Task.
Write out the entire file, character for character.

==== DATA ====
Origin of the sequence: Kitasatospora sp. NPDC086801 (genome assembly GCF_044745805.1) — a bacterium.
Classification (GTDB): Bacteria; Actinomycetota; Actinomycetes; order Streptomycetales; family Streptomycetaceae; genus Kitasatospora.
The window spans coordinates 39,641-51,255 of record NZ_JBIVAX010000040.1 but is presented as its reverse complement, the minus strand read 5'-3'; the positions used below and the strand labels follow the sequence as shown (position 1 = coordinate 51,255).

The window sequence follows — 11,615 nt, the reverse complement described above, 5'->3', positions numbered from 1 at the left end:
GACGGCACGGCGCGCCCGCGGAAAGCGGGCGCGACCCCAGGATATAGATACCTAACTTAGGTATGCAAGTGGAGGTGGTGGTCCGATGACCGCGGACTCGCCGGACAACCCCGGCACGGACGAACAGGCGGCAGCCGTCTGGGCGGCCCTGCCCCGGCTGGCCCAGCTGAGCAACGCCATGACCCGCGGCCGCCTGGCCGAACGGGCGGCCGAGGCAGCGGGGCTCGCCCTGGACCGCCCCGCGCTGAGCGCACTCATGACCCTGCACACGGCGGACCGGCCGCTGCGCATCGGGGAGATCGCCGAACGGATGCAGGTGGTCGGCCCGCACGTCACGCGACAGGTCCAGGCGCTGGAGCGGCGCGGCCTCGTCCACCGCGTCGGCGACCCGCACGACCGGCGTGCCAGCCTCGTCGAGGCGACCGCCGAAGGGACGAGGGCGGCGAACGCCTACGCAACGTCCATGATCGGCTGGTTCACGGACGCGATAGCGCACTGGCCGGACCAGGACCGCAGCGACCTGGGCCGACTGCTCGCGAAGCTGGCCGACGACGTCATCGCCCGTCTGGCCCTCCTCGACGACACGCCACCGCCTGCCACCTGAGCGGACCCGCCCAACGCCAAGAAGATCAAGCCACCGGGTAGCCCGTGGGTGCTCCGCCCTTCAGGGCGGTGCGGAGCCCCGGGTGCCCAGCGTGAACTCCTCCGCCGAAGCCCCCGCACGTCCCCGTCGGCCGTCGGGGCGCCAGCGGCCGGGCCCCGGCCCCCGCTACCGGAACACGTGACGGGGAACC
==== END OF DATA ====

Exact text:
Origin of the sequence: Kitasatospora sp. NPDC086801 (genome assembly GCF_044745805.1) — a bacterium.
Classification (GTDB): Bacteria; Actinomycetota; Actinomycetes; order Streptomycetales; family Streptomycetaceae; genus Kitasatospora.
The window spans coordinates 39,641-51,255 of record NZ_JBIVAX010000040.1 but is presented as its reverse complement, the minus strand read 5'-3'; the positions used below and the strand labels follow the sequence as shown (position 1 = coordinate 51,255).

The window sequence follows — 11,615 nt, the reverse complement described above, 5'->3', positions numbered from 1 at the left end:
GACGGCACGGCGCGCCCGCGGAAAGCGGGCGCGACCCCAGGATATAGATACCTAACTTAGGTATGCAAGTGGAGGTGGTGGTCCGATGACCGCGGACTCGCCGGACAACCCCGGCACGGACGAACAGGCGGCAGCCGTCTGGGCGGCCCTGCCCCGGCTGGCCCAGCTGAGCAACGCCATGACCCGCGGCCGCCTGGCCGAACGGGCGGCCGAGGCAGCGGGGCTCGCCCTGGACCGCCCCGCGCTGAGCGCACTCATGACCCTGCACACGGCGGACCGGCCGCTGCGCATCGGGGAGATCGCCGAACGGATGCAGGTGGTCGGCCCGCACGTCACGCGACAGGTCCAGGCGCTGGAGCGGCGCGGCCTCGTCCACCGCGTCGGCGACCCGCACGACCGGCGTGCCAGCCTCGTCGAGGCGACCGCCGAAGGGACGAGGGCGGCGAACGCCTACGCAACGTCCATGATCGGCTGGTTCACGGACGCGATAGCGCACTGGCCGGACCAGGACCGCAGCGACCTGGGCCGACTGCTCGCGAAGCTGGCCGACGACGTCATCGCCCGTCTGGCCCTCCTCGACGACACGCCACCGCCTGCCACCTGAGCGGACCCGCCCAACGCCAAGAAGATCAAGCCACCGGGTAGCCCGTGGGTGCTCCGCCCTTCAGGGCGGTGCGGAGCCCCGGGTGCCCAGCGTGAACTCCTCCGCCGAAGCCCCCGCACGTCCCCGTCGGCCGTCGGGGCGCCAGCGGCCGGGCCCCGGCCCCCGCTACCGGAACACGTGACGGGGAACC